Kawaii metal

Kawaii metal (also known as idol metal,[1] cute metal, or kawaiicore[2]) is a musical genre that blends elements of heavy metal and J-pop that was pioneered in Japan in the early 2010s. A typical kawaii metal composition combines the instrumentation found in various types of heavy metal music with J-pop melodies and a Japanese idol aesthetic. Kawaii metal's lyrical topics are often less hostile than those of other heavy metal genres.

The Japanese girl group Babymetal is often credited with the creation and success of kawaii metal. In addition to Babymetal, kawaii metal acts such as Ladybaby have garnered media attention, as well as minor commercial attention, for performing songs of this genre.

History and characteristicsEdit

Kawaii metal pioneers Babymetal, performing in The O2 Arena London in 2016.

Japanese heavy metal idol group Babymetal are considered the inventors of the kawaii metal genre.[3][4] Angelica Wallingford of City Times opined that Babymetal's eponymous debut album had pioneered the kawaii metal musical genre. Wallingford also defined the genre, and album, as a "mixture of varying genres including pop, rock, heavy metal, electronic dance music, industrial and symphonic death metal".[5] A guest contributor at The Independent believed that the genre was a derivative of J-pop and various extreme metal genres, namely "speed metal, power metal, black metal, and industrial metal".[6] While discussing Babymetal, The Sydney Morning Herald's Rob Nash opined that the genre consisted of "sugary pop melodies over thrash metal": Nash also believed that the group's song, "Awadama Fever" exemplified the genre, saying the song contained "slabs of angry guitar and undanceably fast breakbeats, while the girls [Babymetal] squeak about 'bubble ball fever' and chewing gum".[7]

Kawaii metal band Deadlift Lolita in 2017.

Discussing Ladybeard, and Ladybaby, Jake Cleland of The Sydney Morning Herald defined the genre as "saccharine pop with his heavy metal growling".[8] Alex Weiss of Paper defined the genre as "hard rock with sugary sweet pop hooks". Weiss also used Babymetal's songs "Karate" and "Road of Resistance" as examples to explain the differing lyrical perspective between the kawaii metal and other metal genres, stating that kawaii metal songs "offer a perspective often missing from the hyper-masculine, aggressive lyrics usually present in most of the [metal] genre's hits".[9] Felix Clay of Cracked.com also believed that the genre had less aggressive lyricism, citing the genre had lyrics about "pop music topics like kittens, chocolate, and fun".[1]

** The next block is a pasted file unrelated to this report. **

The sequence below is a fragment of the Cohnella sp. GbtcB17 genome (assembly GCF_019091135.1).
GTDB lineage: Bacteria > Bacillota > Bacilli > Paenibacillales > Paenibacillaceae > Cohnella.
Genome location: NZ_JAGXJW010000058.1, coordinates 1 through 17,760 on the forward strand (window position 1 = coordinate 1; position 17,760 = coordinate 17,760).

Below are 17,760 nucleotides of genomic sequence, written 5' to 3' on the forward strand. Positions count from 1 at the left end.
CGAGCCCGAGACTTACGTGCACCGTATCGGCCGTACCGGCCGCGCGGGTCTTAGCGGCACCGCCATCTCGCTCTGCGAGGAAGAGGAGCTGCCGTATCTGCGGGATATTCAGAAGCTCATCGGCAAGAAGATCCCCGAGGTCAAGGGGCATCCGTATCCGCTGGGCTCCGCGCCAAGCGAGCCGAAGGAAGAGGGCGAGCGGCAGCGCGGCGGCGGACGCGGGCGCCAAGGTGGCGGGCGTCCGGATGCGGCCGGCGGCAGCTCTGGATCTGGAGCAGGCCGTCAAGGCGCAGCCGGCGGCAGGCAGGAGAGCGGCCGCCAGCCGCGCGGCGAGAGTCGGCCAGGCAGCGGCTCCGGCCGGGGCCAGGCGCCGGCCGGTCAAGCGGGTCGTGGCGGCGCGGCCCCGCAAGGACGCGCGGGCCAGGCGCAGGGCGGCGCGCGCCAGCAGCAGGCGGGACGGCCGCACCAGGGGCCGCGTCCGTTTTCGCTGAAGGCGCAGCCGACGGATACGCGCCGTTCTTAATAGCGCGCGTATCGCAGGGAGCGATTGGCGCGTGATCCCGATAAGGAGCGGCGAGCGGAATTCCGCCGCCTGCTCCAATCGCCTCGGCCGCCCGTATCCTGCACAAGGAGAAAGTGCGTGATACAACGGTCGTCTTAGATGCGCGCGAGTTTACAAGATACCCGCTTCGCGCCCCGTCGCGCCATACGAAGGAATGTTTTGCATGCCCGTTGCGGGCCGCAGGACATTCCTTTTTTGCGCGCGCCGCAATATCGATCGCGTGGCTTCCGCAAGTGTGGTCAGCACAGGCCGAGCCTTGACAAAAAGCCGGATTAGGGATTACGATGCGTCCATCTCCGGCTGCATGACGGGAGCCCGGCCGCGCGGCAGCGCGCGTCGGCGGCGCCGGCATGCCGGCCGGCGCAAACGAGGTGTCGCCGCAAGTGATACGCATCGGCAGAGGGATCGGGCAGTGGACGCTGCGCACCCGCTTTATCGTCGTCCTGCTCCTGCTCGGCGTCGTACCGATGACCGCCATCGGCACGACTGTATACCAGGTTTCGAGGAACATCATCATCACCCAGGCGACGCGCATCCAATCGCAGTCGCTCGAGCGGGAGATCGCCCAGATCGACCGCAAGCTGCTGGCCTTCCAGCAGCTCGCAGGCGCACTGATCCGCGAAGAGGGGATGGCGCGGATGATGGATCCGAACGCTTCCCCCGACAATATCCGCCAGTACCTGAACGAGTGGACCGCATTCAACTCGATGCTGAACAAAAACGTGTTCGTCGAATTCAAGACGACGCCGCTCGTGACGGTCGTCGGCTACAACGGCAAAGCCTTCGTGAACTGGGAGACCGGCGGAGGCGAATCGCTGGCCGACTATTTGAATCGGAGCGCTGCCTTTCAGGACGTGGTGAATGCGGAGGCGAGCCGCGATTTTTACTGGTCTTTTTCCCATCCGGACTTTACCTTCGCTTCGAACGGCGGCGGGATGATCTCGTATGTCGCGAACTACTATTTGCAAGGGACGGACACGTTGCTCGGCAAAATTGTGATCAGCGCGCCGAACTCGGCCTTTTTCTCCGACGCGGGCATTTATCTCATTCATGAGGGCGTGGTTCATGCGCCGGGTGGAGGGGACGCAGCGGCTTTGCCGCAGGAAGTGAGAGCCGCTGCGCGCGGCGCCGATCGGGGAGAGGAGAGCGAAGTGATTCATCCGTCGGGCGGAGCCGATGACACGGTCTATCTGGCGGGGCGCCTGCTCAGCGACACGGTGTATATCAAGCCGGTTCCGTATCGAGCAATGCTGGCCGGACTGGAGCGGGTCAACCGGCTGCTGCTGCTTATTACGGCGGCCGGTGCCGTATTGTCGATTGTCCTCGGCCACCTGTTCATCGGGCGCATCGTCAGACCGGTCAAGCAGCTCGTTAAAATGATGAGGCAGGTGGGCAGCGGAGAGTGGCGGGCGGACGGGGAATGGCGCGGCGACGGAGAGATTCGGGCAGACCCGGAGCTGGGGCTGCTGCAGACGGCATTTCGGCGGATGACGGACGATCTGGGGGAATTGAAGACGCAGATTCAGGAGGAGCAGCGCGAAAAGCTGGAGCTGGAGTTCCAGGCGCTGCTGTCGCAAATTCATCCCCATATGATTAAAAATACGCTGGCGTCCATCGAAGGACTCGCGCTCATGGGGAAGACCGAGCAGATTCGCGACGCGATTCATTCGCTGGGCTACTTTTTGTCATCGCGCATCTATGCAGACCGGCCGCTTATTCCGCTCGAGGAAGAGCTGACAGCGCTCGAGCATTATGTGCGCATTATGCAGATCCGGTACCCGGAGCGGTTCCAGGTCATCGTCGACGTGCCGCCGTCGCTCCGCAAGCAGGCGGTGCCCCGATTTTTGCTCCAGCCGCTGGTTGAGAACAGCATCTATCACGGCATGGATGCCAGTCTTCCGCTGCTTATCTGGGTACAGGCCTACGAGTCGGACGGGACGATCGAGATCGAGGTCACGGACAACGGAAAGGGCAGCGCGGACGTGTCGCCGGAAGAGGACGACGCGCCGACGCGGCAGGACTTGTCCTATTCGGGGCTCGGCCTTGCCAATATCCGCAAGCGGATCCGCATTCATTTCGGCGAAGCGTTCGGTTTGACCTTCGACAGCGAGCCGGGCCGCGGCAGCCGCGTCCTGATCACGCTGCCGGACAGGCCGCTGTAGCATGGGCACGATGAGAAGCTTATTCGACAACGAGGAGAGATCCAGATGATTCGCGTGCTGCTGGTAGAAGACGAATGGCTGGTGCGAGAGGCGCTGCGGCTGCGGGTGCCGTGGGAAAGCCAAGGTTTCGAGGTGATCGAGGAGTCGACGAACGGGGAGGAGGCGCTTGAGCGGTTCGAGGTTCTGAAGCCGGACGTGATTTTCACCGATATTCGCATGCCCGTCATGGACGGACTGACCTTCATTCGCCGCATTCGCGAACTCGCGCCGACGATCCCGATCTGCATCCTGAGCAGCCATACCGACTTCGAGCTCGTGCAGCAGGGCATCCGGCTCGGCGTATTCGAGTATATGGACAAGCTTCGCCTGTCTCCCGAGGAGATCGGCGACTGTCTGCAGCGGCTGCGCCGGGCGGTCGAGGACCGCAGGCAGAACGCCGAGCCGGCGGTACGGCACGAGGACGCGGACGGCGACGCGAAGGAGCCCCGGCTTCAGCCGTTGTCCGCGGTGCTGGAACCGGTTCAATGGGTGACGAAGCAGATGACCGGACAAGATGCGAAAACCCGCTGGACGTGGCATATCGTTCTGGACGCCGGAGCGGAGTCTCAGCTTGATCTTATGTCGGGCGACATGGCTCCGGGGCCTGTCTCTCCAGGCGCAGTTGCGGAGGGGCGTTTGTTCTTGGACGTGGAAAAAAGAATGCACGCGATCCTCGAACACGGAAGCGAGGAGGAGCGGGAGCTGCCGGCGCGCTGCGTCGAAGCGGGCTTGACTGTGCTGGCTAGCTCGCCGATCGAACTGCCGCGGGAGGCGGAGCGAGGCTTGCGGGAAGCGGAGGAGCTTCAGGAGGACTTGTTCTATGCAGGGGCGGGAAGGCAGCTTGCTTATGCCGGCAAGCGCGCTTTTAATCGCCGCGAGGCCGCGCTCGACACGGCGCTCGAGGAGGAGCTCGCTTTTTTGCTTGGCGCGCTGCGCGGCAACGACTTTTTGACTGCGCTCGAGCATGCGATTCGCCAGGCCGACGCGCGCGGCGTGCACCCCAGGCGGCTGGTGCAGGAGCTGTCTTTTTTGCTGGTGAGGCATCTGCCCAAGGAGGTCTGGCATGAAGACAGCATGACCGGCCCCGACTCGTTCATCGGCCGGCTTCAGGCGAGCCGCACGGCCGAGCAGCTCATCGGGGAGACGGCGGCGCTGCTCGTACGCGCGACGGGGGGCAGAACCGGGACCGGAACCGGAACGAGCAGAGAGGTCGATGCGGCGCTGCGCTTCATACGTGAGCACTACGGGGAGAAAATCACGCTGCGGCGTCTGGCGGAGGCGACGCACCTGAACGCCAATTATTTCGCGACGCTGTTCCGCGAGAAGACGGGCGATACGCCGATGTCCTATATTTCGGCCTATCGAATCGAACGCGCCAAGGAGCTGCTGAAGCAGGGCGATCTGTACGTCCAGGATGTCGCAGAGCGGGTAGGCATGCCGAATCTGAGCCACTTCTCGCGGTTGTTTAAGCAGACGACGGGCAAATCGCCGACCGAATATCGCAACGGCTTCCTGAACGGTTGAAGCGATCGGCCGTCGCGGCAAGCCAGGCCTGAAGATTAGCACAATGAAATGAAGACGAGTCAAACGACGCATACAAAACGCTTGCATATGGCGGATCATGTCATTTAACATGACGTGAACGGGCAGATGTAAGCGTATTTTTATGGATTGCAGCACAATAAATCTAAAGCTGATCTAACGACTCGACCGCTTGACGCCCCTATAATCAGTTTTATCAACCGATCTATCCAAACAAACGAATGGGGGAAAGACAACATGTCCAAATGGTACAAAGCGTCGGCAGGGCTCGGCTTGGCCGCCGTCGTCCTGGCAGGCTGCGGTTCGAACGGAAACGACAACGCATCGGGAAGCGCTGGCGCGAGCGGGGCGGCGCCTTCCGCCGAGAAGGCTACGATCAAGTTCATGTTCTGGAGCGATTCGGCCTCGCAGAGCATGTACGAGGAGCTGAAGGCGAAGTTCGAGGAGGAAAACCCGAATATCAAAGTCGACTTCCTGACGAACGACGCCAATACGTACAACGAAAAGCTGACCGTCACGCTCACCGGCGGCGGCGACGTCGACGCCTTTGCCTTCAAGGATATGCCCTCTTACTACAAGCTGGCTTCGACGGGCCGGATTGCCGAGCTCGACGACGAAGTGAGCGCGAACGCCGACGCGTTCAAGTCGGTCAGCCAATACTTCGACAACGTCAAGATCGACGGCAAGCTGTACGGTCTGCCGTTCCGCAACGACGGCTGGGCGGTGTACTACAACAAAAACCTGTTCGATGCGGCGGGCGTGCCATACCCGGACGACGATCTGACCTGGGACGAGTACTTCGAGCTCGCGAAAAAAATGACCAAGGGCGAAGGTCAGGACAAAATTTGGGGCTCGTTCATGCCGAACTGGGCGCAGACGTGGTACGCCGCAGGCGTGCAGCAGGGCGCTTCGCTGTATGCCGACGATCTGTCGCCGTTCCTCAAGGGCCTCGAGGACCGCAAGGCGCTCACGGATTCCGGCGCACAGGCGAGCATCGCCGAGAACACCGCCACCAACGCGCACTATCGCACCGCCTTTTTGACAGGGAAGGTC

See alsoEdit


  1. ^ a b Clay, Felix (27 May 2016). "7 Strange Aspects Of Japan's Pop Idol Metal Music Scene". Cracked.com. Retrieved 16 October 2016.
  2. ^ Ohanesian, Liz (15 October 2015). "Meet Ladybaby, Japan's Kawaiicore (and Pro-Wrestling) Answer to Andrew WK". Noisey. Retrieved 18 October 2016.
  3. ^ "Nothing Personal: Babymetal Don't Like Answering Questions". Noisey. 15 July 2014. Retrieved 23 October 2016.
  4. ^ Cleek, Taylor (17 July 2015). "The Unpredictable Rise of Kawaiicore". Beyond the Stage. Retrieved 28 October 2016.
  5. ^ Wallingford, Angelica (27 March 2014). "'Kawaii' metal goes viral". City Times. Retrieved 17 October 2016.
  6. ^ "Album Review: Babymetal's "Metal Resistance" is a Japanese metal mutant". The Independent. 21 May 2016. Retrieved 28 October 2016.
  7. ^ Nash, Rob (11 June 2016). "Babymetal: Japan's heavy metal girl-band sensation". The Sydney Morning Herald. Retrieved 28 October 2016.
  8. ^ Cleland, Jake (11 July 2015). "From Ladybeard to Ladybaby: the pro wrestling heavy metal singer taking Japan by storm". The Sydney Morning Herald. Retrieved 17 October 2016.
  9. ^ Weiss, Alex (13 July 2016). "MEET THE JAPANESE GIRL GROUP GIVING METAL A KAWAII MAKEOVER". Paper. Retrieved 21 October 2016.